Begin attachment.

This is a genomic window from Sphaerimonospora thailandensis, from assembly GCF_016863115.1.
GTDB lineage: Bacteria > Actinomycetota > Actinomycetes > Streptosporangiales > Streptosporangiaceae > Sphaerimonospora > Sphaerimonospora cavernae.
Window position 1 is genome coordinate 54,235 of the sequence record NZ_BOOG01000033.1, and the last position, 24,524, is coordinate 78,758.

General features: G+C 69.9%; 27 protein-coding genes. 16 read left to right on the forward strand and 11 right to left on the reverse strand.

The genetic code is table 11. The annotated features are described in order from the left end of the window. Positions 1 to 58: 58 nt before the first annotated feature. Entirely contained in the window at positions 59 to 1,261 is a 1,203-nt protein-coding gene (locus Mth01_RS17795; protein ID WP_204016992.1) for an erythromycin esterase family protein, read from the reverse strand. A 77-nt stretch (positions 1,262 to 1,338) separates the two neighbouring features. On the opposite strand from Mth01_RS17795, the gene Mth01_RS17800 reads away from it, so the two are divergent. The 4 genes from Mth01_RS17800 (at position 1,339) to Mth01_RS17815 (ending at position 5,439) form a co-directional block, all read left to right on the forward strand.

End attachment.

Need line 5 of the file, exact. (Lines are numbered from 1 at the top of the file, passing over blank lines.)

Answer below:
The genetic code is table 11. The annotated features are described in order from the left end of the window. Positions 1 to 58: 58 nt before the first annotated feature. Entirely contained in the window at positions 59 to 1,261 is a 1,203-nt protein-coding gene (locus Mth01_RS17795; protein ID WP_204016992.1) for an erythromycin esterase family protein, read from the reverse strand. A 77-nt stretch (positions 1,262 to 1,338) separates the two neighbouring features. On the opposite strand from Mth01_RS17795, the gene Mth01_RS17800 reads away from it, so the two are divergent. The 4 genes from Mth01_RS17800 (at position 1,339) to Mth01_RS17815 (ending at position 5,439) form a co-directional block, all read left to right on the forward strand.